Greenwich CT Pre-Lehman “Reno, Then Flip” Mentality Is Long Gone

February 26, 2016 | 9:41 am | delogo | Charts |

Fairfield County, CT is one of the more recent editions to our Elliman Report series. Greenwich, CT as a submarket has proven to be a market still strongly linked to the heady days before the collapse of Lehman Brothers in 2008 and the beginning of the financial crisis. There remain many owners of high end homes purchased a decade ago that remain value-anchored to those days of yore.

I took a look at the last 15 years of residential sales, measuring the amount of time that passed from a home’s prior renovation to sale. From the late 1990s to Lehman, there was a compression of time from renovation to eventual sale, reflective of the speculative conditions leading up to Lehman. Reno a home, then sell it. During those days, business cards passed out by doctors and lawyers at Greenwich cocktail parties were either “hedge fund manager” or “developer.” Not so much anymore.

Subsequent to Lehman, the late 1990s pattern that preceded the U.S. housing bubble returned by 2010 and has remained remarkably stable since.

4Q15GR-sincelastreno

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Charts That Don’t Make Real Estate Trends Into A Stock Ticker

December 21, 2015 | 12:10 pm | bloomberg_news_logo | Charts |

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If you’re a subscriber to the Bloomberg Terminals, as roughly 350,000 people are (paying $1,600+ per terminal per month), then you may already know there are a half dozen charts on the Manhattan luxury housing market. To be clear, these indices don’t suggest that housing price trends should be presented as a stock ticker.

It’s a good thing too, since the thought of making real estate housing markets equate to stocks was inspired by, and then was crushed by, the housing boom-bubble-bust era 2003-2008.

Here’s why a stock ticker for real estate is a flawed (aka dumb) concept:

  • A stock market moves in the context of nanoseconds rather than weeks or months.
  • Contract data is not available market-wide and if it were, lags the market by several weeks.
  • Closed data used in a ticker would lag the market by months.
  • It implies instant liquidity for real estate holdings.
  • Not all property types see high volume so their trends are extrapolated (and thus diluted).
  • It teaches market participants that short term views on real estate holdings are the norm, the way a stock day trader views the market.

While a daily real estate index can be created with relative technical ease, it doesn’t mean it is a good idea. It infers a level of precision that doesn’t exist and an accuracy based on lagging data that is not understood by users.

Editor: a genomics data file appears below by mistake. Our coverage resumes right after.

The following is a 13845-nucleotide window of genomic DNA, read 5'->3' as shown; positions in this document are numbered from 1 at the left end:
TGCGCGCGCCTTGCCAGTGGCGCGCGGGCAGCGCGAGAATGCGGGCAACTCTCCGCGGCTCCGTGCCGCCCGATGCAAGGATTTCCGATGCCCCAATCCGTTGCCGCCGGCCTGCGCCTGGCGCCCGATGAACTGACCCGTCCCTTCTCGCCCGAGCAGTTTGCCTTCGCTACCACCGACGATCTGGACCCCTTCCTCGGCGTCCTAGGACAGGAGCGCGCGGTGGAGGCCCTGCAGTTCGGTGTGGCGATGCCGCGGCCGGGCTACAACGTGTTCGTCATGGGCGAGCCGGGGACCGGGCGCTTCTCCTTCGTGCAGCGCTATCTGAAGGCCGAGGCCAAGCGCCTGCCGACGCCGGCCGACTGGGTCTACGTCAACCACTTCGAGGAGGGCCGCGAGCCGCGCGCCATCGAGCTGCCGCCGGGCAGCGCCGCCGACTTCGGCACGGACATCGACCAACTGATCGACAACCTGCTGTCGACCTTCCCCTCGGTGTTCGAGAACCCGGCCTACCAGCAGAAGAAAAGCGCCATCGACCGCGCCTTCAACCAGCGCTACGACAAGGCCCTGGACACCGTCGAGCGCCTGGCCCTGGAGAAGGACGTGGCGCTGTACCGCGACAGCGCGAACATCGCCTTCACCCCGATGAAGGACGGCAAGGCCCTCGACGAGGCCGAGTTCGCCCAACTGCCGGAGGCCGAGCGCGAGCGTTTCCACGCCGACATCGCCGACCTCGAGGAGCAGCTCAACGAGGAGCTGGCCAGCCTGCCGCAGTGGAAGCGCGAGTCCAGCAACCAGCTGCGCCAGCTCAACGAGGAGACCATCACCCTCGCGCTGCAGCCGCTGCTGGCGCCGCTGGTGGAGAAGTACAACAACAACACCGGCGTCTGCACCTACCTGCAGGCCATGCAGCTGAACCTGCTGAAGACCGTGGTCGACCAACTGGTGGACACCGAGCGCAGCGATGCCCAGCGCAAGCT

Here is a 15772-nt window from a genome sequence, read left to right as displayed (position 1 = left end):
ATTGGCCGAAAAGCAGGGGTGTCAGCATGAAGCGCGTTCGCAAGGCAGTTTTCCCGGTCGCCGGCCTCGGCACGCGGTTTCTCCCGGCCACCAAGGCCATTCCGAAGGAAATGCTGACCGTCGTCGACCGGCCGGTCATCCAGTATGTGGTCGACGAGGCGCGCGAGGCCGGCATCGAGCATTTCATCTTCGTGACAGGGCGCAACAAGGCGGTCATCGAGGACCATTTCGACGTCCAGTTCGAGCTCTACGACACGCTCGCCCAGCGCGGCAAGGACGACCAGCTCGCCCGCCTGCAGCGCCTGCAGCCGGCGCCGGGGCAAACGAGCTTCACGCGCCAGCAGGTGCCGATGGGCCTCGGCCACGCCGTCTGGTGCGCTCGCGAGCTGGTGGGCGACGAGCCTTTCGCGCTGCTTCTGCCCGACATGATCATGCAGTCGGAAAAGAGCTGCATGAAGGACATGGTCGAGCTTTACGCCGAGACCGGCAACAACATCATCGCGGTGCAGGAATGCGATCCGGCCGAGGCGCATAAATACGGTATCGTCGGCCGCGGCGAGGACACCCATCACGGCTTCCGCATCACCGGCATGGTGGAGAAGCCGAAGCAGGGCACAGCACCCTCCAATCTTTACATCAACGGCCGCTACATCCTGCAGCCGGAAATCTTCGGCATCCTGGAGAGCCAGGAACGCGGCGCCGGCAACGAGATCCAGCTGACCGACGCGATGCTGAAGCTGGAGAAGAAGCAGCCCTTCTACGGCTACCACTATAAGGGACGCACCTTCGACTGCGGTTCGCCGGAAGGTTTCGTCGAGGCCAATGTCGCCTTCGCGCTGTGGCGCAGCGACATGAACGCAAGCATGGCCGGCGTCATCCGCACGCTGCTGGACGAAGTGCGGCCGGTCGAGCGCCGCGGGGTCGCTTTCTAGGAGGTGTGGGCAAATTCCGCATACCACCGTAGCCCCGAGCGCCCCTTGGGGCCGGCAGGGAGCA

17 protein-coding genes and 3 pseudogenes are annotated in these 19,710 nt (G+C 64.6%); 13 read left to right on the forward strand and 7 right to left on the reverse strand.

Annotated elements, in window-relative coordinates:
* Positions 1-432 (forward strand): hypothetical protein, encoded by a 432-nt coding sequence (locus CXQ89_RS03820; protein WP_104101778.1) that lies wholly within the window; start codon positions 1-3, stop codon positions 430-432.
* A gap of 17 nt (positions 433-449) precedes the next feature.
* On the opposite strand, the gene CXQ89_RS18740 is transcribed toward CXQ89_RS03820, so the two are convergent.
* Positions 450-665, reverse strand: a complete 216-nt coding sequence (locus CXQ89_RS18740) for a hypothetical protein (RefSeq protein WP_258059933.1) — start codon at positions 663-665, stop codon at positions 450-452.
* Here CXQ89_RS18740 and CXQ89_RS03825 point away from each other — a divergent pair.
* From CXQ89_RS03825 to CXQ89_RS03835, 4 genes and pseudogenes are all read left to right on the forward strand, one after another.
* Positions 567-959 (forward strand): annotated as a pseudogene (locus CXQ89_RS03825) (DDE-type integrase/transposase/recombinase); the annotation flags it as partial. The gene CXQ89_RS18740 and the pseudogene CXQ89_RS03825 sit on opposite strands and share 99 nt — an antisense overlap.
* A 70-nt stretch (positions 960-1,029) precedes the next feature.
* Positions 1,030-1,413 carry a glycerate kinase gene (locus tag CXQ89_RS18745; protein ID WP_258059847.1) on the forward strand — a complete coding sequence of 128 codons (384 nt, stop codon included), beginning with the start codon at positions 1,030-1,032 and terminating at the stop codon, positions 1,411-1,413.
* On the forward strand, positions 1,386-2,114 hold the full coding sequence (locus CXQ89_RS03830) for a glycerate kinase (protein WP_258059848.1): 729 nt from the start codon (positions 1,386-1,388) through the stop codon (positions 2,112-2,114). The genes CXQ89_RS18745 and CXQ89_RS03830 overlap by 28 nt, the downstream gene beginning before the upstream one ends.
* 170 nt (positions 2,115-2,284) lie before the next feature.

Those who push the stock ticker idea either didn’t work through the last cycle in real estate, or they didn’t learn from the experience.

We update 3 charts on the Manhattan luxury sales market and 3 for the Manhattan luxury rental market. I have always defined “luxury” as the top 10% of transactions during a period.

Click on the gallery below to open each of the indices.

bloombergmanhattangallery

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Chartist: New York Post, Grant’s Interest Rate Observer

November 19, 2015 | 11:56 am | Charts |

If this market report slash appraisal thing doesn’t work out, I’ll go into graphic design with a focus on charts.

The New York Post asked me to whip up a chart for them. They change the fonts to make it theirs but hey, it’s fun. Oh yeah, the article was about living rent-free in NYC (but there’s a catch). Jim Grant of Grant’s Interest Rate Observer wrote a cover piece in his widely followed twice monthly newsletter subscription called “Too close to the sun” about the super luxury housing peak using my insights and a chart.

Ok, admittedly there is no real point to this post. I’m trying to convince myself to get back in the blogging groove, in addition to my weekly Housing Note.


New York Post version
nypost11-19-15

My original version
NYPdraftmedianrent
[click to expand]


Grant’s IRO version
grantschart11-13-15

My original version
msforgrantchart11-13-15
[click to expand]

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Manhattan Monthly Absorption Rate – August 2015

September 22, 2015 | 2:07 pm | Charts |

8-2015Manhattan [click to expand]

Thoughts The co-op and condo market absorption rates for the $10 million+ market have slowed over the past year while the pace of the sub-$3 million remains extremely brisk. The $3 million to $10 million shows limited change and some stabilization.